Monday, 3 March 2014

Our Top Ten Picturebooks

You know, it's weird how blogging seems to go in waves.  Sometimes I have so much to share that I can write more than one post a day - and sometimes I just lose the flow completely and find it hard to get back into it.  So apologies to anyone who missed me: my laptop had to be mended recently due to a dodgy socket, but we have been reunited now, so all is well.  I may do a 'catch-up' post of what we've been up to in the last couple of weeks, but today on Facebook a lovely friend asked for my top ten recommendations for 4-5 year olds.  As I have my very own resident five-year-old I thought it would be a doddle, but actually it proved to be really hard just to narrow the list down to only ten!  Anyway, it took me a while but I put a lot of thought into it, because I LOVE children's literature, and my lovely friend too :)  And then I thought to myself, why not share the list with you lot as well?  And as it's my blog, I might just share a few extra bonus ones too, that didn't quite make the final cut...!

My Top 10 Picturebooks for 4-5 year olds
(not written in any order other than the order I picked them up off the pile they happened to be in)

THUD (NickButterworth)
- because who doesn’t love a story where the smallest creature turns out to be the bravest - and where the much-feared mysterious beast turns out to be not scary at all...?  Plenty of ‘THUD’s for enthusiastic youngsters to join in with.  Oh, and it is almost impossible to read this aloud without doing character voices for each animal ;)

Who’s Hiding (Satoru Onishi)
- because its clean, quirky design style makes it utterly unique.  It is almost impossible to read just once, and adults will find ‘playing along’ just as challenging as their offspring.

- because quite frankly in my opinion any ‘top 10’ picturebook list without an Oliver Jeffers title is just not good enough – and this one is my personal favourite.  Simple yet emotive illustrations perfectly capture this journey with friendship at its heart – just beautiful.

HUG (Jez Alborough)
- because it takes some kind of genius to write a story that revolves around the almost exclusive use of just one word.  Non-readers probably get even more out of this story than readers, because they automatically draw more from the rich illustrations.  Definitely a favourite in our house!

Dig Dig Digging (Margaret Mayo & Alex Ayliffe)
- because it is a positive festival of all the coolest biggest vehicles that a boy could wish to gaze upon.  The illustrations are bright and simple, the rhythm and repetition instantly hook the reader.  And I particularly appreciate the end of the story where all the busy noisy vehicles go to sleep, which is a nice hint to any boys who are having the story read to them at bedtime by their tired Mum!

- because although its predecessor “We’re Going on a Bear Hunt” is possibly more well-known and better loved by multiple generations, my own little ones weren’t too happy with the thought of that bear roaming about out there in the dark – and this story nicely turns the bear into a friend to be played with, all the while imparting Rosen’s famous love of language and encouraging countless flights of imagination.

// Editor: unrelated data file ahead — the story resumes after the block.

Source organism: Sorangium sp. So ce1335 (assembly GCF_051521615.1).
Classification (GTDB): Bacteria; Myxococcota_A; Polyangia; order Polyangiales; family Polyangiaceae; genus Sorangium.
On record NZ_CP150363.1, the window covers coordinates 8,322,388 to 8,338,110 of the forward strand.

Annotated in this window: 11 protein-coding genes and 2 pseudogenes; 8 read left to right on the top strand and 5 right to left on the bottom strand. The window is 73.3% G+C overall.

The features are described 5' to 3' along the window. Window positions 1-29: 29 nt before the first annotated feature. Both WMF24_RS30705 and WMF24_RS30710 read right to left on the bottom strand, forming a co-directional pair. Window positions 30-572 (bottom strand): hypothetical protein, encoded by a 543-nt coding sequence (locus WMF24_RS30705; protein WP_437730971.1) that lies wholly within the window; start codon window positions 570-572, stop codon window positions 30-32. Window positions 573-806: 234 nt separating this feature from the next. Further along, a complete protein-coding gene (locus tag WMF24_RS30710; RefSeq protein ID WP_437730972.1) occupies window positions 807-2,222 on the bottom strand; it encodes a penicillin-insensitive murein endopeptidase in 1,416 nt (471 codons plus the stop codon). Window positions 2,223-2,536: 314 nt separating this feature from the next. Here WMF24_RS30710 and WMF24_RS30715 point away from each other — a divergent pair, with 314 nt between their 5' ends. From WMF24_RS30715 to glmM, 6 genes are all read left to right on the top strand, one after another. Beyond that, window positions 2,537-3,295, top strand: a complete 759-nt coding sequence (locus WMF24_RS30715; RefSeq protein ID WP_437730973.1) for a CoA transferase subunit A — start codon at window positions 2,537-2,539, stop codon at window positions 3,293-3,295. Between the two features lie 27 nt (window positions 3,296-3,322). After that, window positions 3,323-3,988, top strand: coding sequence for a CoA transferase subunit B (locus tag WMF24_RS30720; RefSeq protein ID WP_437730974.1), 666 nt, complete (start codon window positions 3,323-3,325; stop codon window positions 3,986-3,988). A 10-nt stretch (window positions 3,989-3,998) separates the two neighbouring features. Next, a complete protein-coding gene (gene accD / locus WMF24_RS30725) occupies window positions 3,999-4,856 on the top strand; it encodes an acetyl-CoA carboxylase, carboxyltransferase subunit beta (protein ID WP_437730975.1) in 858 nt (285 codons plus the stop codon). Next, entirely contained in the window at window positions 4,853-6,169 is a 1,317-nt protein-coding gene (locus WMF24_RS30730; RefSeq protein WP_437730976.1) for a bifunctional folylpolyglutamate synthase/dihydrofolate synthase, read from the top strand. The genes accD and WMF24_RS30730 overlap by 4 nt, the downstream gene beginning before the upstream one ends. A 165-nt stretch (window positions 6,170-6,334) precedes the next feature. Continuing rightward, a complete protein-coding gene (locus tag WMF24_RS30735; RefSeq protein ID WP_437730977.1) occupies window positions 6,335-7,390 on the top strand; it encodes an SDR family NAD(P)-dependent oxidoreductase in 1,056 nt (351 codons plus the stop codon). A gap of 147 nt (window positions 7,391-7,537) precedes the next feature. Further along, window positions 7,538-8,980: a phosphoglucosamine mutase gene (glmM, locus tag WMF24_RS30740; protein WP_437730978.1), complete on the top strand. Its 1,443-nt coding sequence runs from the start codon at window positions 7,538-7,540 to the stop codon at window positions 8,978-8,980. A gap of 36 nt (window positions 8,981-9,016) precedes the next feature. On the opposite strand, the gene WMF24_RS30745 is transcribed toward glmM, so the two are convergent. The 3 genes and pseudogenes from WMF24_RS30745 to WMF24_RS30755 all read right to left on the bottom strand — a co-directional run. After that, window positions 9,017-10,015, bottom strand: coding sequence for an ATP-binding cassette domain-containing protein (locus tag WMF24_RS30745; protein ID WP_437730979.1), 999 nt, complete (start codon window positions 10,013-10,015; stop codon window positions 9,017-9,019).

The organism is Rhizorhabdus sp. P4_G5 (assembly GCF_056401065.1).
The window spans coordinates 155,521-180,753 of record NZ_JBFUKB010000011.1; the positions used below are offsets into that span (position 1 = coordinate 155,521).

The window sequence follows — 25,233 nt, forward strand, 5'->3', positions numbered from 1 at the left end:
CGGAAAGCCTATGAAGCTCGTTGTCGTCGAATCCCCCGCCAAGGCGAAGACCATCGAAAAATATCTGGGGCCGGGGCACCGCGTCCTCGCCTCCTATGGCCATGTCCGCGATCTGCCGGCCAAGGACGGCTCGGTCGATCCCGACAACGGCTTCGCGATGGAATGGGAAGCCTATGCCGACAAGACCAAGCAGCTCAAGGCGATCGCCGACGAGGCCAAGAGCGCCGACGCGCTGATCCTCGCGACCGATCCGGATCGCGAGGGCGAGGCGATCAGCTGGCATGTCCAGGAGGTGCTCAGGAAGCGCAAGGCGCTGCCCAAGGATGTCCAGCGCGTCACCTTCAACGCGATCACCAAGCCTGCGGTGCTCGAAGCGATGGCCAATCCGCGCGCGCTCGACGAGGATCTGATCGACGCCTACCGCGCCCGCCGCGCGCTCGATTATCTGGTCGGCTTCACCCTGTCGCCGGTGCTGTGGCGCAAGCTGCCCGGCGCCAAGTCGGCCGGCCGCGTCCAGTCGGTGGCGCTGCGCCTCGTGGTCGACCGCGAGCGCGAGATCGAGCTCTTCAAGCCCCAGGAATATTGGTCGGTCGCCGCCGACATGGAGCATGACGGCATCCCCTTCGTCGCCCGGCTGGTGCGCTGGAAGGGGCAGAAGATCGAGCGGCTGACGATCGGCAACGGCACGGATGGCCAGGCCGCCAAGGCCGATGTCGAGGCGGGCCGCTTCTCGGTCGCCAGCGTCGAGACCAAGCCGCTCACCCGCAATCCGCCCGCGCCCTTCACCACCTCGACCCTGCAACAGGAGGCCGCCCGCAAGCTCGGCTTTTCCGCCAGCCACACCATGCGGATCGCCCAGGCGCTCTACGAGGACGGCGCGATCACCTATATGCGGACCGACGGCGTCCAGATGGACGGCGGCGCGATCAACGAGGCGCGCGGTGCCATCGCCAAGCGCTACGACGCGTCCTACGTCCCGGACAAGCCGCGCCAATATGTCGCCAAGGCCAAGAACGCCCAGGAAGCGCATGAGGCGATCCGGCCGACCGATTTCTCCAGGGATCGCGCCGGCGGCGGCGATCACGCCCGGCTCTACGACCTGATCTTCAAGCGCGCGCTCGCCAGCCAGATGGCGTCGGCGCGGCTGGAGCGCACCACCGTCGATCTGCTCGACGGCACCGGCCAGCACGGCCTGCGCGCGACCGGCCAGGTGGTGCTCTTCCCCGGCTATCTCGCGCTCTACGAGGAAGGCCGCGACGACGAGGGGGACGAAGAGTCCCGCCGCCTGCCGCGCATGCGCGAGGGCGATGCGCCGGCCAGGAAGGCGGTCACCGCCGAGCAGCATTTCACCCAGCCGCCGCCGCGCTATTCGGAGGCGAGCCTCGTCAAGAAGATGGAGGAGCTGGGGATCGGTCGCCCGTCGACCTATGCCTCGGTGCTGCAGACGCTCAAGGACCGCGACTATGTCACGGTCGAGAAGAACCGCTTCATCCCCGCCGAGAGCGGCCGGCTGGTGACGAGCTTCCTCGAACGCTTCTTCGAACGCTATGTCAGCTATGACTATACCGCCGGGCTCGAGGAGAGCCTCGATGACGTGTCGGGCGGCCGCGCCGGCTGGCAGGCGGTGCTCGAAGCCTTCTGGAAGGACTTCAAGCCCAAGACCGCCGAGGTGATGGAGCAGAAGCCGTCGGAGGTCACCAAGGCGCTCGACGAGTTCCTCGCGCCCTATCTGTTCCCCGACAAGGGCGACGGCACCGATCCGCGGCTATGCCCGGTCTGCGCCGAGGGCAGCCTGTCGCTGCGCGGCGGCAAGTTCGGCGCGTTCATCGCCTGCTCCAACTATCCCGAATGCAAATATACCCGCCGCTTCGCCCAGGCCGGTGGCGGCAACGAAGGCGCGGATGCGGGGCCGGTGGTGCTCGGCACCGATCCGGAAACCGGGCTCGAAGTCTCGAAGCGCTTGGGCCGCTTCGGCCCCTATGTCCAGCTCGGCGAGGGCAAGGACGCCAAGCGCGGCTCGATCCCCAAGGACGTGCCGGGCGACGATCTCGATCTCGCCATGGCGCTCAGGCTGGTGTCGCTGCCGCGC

The Great Pet Sale (Mick Inkpen)
- because apart from being a lovely story about a child who wants a pet, and a lift-the-flap book of the sort loved by small hands everywhere, it’s also a book about numbers that is not a simple ‘one to ten’ counting book - it can be read as a story in its own right even if the child isn’t old enough or keen enough to do the maths at the end just to check that the author got it right – but many of them will! 


The Snail and the Whale (Julia Donaldson & Axel Scheffler)
- because surely most everybody agrees on the perfectly genius pairing of Donaldson and Scheffler when it comes to what makes a good picturebook.  Choosing just one of their many brilliant books is difficult indeed, but this one is best loved in our house – partly because of the perfect (as always) rhymes and the typically character-filled illustrations, and also because the message of ‘big working together with small’, married with a subtle awareness of our (human) place within nature is a subject dear to our hearts and important to all.

Pants (Giles Andrae & NickSharratt)
 - because we have read it here so many times that I can almost recite the whole thing by heart; because there is something about underwear that is endlessly fascinating and amusing to all, and because the deceptively simple rhymes, bold illustrations and silly scenarios never cease to be entertaining.

Kiss Good Night, Sam (Amy Hest & Anita Jeram)
- because it’s the perfect atmospheric bed-time story for a dark, blustery night.  Parents of little ones will appreciate the use of the child-like voice in places, as well, of course, as the beautiful illustrations.  And the story ends with the perfect cue to tuck your own little one in with a kiss or two.  A real feel-good snuggle-up story.

And a dozen more books that didn't make it onto the list, but are also the most frequently requested reads in our house...

Nighty Night (Margaret Wild & Kerry Argent)

Baby Brains (Simon James)

What the Ladybird Heard (Julia Donaldson & Lydia Monks)




Captain Duck (Jez Alborough)

Stuck (Oliver Jeffers)

Bella Gets Her Skates on (Ian Whybrow & Rosie Reeve)

Goodnight Gorilla (Peggy Rathmann)

PS If you're looking for The Gruffalo, I only didn't include it because everyone on the planet has already read it, right?


3 comments:

  1. Brilliant! I agree with lots, but also have some new ones to try!

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  2. Ahh, I love children's picture books too, even though my 2 have got way past that stage now, I still can't bear to part with some of them! Some our our favourites in that list too. R x

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